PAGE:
On average, international stocks appreciate more than US stocks and stocks in countries with the most economic freedom appreciate more than the international average. The MSCI EAFE International Index gained 26.6% during the one-year period ending June 30, 2006 and averaged 23.9% annually for the past three years. Stocks in the ten most economically free countries gained 24.5% during the past year, averaging 27.3% annually for the past three years.
For small accounts, investing in a good international fund is sufficient diversification. Greater diversification and returns can be gained by putting some funds into emerging markets which appreciated 35.5% over the past year and averaged 34.3% over the past three years. Emerging market returns were exceptional due in part to Brazil, which posted gains of 64.9%. Although emerging markets typically do better than other international stocks, they are inherently more volatile.
To balance performance and stability, a simple foreign asset allocation might invest two-thirds in the MSCI EAFE Foreign Index and one-third in the MSCI Emerging Markets Index. Using this technique, you would have gained 29.5% for the past year and averaged 27.4% over the past three years.
For larger accounts, a more complex asset allocation should be used. This asset allocation strategy takes advantage of the fact that economic growth is often better in those countries with the greatest economic freedom. We use the Heritage Foundation’s measurement of economic freedom to emphasize those countries that combine the greatest economic freedom with large investable markets.
According to the Heritage study, “Economic freedom is defined as the absence of government coercion or constraint on the production, distribution, or consumption of goods and services beyond the extent necessary for citizens to protect and maintain liberty itself. In other words, people are free to work, produce, consume, and invest in the ways they feel are most productive.”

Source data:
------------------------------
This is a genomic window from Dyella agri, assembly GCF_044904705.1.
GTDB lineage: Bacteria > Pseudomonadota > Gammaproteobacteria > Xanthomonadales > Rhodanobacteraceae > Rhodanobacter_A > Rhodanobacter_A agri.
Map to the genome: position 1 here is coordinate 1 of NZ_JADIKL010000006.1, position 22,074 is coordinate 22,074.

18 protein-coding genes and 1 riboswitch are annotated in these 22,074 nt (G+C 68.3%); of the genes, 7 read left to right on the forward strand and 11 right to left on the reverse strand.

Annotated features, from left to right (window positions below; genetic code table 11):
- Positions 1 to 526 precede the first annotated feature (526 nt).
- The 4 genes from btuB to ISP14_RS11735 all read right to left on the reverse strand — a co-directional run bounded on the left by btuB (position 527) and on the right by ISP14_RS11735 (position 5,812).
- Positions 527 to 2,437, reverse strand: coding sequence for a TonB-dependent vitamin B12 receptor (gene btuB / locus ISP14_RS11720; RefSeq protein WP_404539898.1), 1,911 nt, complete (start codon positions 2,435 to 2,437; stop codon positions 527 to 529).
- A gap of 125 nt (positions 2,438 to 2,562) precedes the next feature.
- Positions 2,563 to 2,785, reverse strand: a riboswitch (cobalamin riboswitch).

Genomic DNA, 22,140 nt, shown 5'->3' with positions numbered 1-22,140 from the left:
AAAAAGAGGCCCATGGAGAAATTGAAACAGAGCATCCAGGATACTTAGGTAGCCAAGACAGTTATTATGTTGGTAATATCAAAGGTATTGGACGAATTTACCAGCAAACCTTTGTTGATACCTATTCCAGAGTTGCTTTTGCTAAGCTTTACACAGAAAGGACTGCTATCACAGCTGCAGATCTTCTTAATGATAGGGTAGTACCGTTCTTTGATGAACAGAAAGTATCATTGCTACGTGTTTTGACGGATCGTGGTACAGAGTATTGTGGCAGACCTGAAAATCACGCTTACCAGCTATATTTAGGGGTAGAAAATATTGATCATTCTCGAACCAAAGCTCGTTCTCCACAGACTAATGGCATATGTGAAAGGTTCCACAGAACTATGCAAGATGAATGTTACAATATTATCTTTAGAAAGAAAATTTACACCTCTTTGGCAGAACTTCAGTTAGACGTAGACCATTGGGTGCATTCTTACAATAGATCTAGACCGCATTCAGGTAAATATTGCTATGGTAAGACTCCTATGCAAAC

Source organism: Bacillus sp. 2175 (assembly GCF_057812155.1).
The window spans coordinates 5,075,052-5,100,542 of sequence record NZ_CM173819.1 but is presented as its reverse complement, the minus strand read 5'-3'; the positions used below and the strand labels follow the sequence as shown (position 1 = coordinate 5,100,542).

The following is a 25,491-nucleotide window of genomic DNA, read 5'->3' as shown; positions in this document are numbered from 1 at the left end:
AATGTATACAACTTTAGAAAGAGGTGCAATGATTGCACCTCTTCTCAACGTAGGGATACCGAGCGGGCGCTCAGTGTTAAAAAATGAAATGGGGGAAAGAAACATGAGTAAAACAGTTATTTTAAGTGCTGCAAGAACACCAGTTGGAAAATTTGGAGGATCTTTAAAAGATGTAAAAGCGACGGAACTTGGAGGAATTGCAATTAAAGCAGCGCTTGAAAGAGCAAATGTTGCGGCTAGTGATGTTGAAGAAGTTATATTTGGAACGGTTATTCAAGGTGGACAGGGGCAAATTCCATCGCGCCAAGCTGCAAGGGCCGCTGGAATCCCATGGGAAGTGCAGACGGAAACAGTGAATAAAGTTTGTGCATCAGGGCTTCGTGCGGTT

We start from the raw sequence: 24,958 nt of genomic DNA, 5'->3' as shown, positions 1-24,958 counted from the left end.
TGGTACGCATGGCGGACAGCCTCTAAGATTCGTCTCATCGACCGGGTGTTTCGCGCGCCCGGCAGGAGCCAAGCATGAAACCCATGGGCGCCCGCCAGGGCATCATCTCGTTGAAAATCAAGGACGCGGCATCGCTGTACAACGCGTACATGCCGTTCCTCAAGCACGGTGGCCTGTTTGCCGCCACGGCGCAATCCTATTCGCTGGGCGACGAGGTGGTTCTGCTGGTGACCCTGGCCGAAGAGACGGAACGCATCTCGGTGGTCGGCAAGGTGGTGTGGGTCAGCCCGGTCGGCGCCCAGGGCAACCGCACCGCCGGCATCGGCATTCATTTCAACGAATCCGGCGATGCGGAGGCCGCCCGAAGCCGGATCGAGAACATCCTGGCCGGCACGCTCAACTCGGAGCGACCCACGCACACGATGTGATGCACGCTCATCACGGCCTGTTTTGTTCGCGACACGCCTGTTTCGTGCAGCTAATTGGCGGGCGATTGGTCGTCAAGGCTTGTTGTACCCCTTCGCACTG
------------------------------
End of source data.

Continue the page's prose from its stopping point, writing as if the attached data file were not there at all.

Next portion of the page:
A country’s economic freedom score is based on fifty measurements that fall under the following categories: trade policy, fiscal burden of government, government intervention in the economy, monetary policy, capital flows and foreign investment, banking and finance, wages and prices, property rights, regulation, and informal market activity.
Several of the twenty countries to receive a “free” ranking have easy, convenient, and inexpensive ways of investing in the market using country-specific iShares stocks. iShares are exchange-traded funds (ETFs) which combine the liquidity of individual stocks with the diversification of index funds. The iShares Funds also have lower expense ratios than most mutual funds.
Since its inception in 1994, the Heritage Foundation Index of Economic Freedom has used a systematic, empirical measurement of economic freedom in countries throughout the world. The conclusions from this study clearly demonstrate that countries with economic freedom also have higher rates of long-term economic growth. That makes the study useful for investors to decide which countries should be emphasized in their foreign stock allocation.
For larger accounts, we invest half of the assets using the simple technique described above. As such, one-third is invested in the MSCI EAFE index (EFA) and one-sixth in emerging markets. The other half is divided evenly among the ten countries with the most freedom that also have markets large enough to have a country-specific exchange-traded fund.
The top ten most economically free countries all beat the United State’s 8.2% return. In descending order of the past year’s returns were Canada at 31.6% , Germany at 30.0%, Switzerland at 29.6%, Austria at 28.7%, Sweden at 27.2%, the Netherlands at 23.1%, Singapore at 21.2%, the United Kingdom at 20.9%, Australia at 20.6%, and Hong Kong at 12.1%. Over the past year, five of these countries beat the MSCI EAFE Foreign Index and five fell short.
The EAFE Index did well in part due to Japan’s stellar 35.9% returns. Normally, we don’t recommend specific investments in Japan. While this year has been good, Japanese returns averaged a 0.1% loss over the last ten years.
This year however, Japan’s economic freedom score rose significantly, making Japan the 27th freest country. Japan’s recent 35.9% return and 25.1% three-year average suggest that the Japanese economy may be rebounding from its malaise.
Averaged together, the top ten “free” countries gained 24.5% this past year and averaged 27.3% over the past three years. While Japan’s returns over the past year brought the international index up, over the past three years investing in the ten countries with the most economic freedom surpassed the EAFA Foreign Index by an annual 3.3%.
Diversifying your foreign investments is just one important component of an optimal asset allocation. Building balanced portfolios that are more likely to meet your financial goals doesn’t happen casually or by working with someone whose interests are in conflict with yours.
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